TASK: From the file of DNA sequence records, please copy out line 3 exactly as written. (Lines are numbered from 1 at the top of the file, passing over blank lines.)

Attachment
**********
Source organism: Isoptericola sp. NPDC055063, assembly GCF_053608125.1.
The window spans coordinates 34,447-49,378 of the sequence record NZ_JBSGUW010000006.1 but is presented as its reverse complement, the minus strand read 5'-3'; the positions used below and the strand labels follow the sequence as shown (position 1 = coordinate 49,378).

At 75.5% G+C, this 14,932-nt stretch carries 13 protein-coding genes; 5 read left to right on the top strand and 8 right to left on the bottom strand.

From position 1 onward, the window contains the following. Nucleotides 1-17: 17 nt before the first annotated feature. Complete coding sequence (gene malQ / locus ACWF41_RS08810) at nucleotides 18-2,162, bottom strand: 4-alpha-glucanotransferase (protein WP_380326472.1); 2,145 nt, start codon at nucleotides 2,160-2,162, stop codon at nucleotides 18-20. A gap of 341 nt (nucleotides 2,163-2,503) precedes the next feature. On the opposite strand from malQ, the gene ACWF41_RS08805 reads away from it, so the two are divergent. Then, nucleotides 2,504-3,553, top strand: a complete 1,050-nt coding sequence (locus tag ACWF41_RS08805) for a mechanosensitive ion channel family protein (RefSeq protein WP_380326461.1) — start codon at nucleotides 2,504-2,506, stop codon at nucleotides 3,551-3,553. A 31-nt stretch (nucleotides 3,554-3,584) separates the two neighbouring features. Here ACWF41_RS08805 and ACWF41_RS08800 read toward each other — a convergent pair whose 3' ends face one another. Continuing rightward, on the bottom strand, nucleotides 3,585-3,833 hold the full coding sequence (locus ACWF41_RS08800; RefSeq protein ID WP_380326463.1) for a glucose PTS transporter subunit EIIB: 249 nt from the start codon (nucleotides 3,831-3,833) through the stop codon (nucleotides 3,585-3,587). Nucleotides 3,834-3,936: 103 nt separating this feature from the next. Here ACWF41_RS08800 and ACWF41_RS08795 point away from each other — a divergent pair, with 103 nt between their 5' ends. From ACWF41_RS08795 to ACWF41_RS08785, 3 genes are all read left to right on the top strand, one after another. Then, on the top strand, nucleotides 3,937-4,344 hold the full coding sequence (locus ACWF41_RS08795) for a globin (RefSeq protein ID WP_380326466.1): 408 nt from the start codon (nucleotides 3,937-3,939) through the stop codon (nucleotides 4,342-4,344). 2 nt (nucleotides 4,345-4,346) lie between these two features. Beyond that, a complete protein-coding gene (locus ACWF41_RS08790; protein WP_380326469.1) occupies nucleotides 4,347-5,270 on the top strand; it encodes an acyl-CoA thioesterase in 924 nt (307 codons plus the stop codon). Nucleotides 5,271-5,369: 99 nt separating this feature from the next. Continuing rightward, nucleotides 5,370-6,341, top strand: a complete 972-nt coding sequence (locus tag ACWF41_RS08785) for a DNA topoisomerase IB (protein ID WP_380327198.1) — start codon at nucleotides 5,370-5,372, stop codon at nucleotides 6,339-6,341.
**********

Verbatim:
At 75.5% G+C, this 14,932-nt stretch carries 13 protein-coding genes; 5 read left to right on the top strand and 8 right to left on the bottom strand.